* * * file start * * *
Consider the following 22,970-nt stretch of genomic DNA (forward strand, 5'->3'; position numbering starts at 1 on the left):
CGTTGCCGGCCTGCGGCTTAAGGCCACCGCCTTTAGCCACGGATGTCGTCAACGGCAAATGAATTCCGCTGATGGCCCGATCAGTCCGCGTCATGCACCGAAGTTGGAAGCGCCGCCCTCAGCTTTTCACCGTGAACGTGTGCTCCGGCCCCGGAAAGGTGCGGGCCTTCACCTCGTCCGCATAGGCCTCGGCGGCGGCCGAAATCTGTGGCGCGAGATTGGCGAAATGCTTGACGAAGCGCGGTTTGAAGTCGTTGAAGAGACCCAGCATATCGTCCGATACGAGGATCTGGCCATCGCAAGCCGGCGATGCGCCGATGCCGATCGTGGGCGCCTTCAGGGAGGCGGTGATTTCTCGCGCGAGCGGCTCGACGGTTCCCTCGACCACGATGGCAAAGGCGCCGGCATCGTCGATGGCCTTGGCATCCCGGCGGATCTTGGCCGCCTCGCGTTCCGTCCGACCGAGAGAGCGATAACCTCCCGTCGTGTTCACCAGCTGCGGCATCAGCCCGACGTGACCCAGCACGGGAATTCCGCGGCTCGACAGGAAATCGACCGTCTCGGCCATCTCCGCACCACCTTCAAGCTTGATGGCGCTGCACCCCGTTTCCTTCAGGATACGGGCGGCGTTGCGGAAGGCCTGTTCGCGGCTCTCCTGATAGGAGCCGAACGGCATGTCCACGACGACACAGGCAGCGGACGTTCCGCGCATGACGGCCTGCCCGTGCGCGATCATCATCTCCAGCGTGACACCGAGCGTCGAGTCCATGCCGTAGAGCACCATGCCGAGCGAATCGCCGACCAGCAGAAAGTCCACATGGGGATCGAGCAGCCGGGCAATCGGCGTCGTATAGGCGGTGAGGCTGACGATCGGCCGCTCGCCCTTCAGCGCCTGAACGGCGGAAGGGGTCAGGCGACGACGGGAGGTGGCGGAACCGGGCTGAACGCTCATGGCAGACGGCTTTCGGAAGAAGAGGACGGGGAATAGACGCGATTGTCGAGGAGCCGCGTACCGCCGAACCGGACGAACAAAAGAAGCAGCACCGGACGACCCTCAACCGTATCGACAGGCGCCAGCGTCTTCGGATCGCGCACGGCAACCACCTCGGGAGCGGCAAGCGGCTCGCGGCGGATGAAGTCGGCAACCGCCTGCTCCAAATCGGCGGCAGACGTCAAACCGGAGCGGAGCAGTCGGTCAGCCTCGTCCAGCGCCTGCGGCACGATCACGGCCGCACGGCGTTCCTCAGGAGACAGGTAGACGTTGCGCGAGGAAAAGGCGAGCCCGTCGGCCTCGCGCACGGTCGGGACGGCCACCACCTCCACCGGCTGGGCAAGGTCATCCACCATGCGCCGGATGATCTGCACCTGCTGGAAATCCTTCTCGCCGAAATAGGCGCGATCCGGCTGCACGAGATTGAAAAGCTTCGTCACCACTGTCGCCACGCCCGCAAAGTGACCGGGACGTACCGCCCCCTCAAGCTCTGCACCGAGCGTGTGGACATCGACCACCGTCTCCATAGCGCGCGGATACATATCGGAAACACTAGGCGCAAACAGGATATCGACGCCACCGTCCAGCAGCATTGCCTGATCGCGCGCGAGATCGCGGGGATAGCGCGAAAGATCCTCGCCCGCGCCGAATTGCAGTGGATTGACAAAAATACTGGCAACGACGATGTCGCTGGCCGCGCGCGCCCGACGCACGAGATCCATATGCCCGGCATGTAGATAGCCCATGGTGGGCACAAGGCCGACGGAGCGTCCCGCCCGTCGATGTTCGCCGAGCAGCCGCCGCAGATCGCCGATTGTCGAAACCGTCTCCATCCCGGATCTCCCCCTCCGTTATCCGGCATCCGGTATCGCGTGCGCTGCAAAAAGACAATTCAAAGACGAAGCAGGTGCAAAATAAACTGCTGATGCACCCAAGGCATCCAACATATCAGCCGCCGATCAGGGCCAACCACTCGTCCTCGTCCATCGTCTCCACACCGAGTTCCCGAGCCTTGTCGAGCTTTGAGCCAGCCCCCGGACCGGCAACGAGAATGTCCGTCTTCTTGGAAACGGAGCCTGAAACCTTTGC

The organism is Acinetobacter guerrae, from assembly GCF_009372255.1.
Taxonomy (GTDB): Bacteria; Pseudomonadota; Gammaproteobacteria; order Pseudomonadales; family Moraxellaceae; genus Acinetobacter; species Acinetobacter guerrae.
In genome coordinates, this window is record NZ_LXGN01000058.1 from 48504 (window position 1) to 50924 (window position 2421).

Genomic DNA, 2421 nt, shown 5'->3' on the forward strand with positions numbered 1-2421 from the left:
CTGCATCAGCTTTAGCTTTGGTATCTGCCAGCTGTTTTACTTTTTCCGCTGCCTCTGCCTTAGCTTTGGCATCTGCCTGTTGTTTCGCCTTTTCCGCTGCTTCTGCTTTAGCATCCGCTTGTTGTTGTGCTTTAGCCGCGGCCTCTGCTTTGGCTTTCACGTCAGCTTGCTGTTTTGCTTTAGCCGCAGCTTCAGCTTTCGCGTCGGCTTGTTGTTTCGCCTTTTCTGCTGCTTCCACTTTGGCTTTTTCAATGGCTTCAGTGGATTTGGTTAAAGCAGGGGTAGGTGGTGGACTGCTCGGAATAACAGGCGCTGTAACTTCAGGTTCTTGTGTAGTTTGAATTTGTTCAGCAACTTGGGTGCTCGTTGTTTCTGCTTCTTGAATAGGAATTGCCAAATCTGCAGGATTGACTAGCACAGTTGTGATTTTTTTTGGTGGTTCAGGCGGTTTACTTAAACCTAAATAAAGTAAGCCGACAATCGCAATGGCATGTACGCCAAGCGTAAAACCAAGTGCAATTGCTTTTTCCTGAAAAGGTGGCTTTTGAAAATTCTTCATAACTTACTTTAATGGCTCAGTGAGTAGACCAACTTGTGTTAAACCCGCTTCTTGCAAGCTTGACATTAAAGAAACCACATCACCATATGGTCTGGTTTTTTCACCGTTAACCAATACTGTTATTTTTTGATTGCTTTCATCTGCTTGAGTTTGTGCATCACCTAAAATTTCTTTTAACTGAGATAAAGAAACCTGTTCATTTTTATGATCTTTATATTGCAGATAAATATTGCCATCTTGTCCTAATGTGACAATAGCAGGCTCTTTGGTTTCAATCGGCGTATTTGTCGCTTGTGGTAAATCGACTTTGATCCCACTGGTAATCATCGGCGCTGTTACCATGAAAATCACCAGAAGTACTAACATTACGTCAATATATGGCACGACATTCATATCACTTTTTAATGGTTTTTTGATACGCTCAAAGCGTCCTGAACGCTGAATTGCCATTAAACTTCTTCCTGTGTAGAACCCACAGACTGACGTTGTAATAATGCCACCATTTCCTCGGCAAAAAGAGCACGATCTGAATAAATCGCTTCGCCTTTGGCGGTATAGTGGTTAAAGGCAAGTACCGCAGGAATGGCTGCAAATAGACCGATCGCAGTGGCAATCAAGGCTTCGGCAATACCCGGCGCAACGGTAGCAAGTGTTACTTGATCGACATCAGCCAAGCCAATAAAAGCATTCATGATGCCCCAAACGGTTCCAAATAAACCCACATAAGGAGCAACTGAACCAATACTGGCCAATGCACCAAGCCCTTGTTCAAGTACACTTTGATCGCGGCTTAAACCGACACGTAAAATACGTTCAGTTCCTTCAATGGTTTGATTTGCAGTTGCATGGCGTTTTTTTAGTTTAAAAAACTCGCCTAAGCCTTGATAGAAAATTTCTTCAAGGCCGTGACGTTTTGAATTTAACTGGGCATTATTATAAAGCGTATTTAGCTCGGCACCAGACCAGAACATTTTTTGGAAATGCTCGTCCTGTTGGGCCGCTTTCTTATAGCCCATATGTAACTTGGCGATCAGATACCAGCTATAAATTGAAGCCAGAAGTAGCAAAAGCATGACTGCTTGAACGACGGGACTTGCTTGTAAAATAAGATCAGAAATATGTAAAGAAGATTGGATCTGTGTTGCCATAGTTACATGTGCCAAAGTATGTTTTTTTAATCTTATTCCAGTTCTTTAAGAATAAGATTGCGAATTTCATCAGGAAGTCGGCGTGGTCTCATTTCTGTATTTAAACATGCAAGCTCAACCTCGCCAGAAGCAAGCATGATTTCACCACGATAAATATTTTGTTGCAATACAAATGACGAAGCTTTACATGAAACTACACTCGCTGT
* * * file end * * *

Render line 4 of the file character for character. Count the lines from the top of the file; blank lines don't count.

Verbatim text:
Taxonomy (GTDB): Bacteria; Pseudomonadota; Gammaproteobacteria; order Pseudomonadales; family Moraxellaceae; genus Acinetobacter; species Acinetobacter guerrae.